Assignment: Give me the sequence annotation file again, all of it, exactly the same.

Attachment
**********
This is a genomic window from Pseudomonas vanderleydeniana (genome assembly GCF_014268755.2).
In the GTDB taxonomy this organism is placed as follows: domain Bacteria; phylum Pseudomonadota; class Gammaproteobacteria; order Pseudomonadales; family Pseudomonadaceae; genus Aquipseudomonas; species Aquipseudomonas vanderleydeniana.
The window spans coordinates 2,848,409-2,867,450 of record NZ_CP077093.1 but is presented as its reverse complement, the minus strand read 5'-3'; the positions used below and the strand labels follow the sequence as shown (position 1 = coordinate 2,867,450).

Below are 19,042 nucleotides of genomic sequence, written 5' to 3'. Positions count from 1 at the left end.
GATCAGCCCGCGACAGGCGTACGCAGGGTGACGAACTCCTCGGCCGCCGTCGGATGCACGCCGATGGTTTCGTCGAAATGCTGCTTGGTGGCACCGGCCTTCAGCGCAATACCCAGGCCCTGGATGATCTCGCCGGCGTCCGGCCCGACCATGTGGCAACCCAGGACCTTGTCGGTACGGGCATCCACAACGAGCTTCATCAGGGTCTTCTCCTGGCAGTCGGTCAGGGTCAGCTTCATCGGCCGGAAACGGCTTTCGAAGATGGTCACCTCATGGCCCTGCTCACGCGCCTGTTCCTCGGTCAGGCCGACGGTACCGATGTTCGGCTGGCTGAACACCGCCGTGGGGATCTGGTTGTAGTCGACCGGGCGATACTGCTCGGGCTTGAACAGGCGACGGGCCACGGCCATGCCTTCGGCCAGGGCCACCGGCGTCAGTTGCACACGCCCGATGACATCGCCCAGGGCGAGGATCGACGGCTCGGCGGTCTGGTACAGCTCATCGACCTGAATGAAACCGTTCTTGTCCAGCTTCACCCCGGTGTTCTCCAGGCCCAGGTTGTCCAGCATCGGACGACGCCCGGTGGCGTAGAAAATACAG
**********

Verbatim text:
This is a genomic window from Pseudomonas vanderleydeniana (genome assembly GCF_014268755.2).
In the GTDB taxonomy this organism is placed as follows: domain Bacteria; phylum Pseudomonadota; class Gammaproteobacteria; order Pseudomonadales; family Pseudomonadaceae; genus Aquipseudomonas; species Aquipseudomonas vanderleydeniana.
The window spans coordinates 2,848,409-2,867,450 of record NZ_CP077093.1 but is presented as its reverse complement, the minus strand read 5'-3'; the positions used below and the strand labels follow the sequence as shown (position 1 = coordinate 2,867,450).

Below are 19,042 nucleotides of genomic sequence, written 5' to 3'. Positions count from 1 at the left end.
GATCAGCCCGCGACAGGCGTACGCAGGGTGACGAACTCCTCGGCCGCCGTCGGATGCACGCCGATGGTTTCGTCGAAATGCTGCTTGGTGGCACCGGCCTTCAGCGCAATACCCAGGCCCTGGATGATCTCGCCGGCGTCCGGCCCGACCATGTGGCAACCCAGGACCTTGTCGGTACGGGCATCCACAACGAGCTTCATCAGGGTCTTCTCCTGGCAGTCGGTCAGGGTCAGCTTCATCGGCCGGAAACGGCTTTCGAAGATGGTCACCTCATGGCCCTGCTCACGCGCCTGTTCCTCGGTCAGGCCGACGGTACCGATGTTCGGCTGGCTGAACACCGCCGTGGGGATCTGGTTGTAGTCGACCGGGCGATACTGCTCGGGCTTGAACAGGCGACGGGCCACGGCCATGCCTTCGGCCAGGGCCACCGGCGTCAGTTGCACACGCCCGATGACATCGCCCAGGGCGAGGATCGACGGCTCGGCGGTCTGGTACAGCTCATCGACCTGAATGAAACCGTTCTTGTCCAGCTTCACCCCGGTGTTCTCCAGGCCCAGGTTGTCCAGCATCGGACGACGCCCGGTGGCGTAGAAAATACAG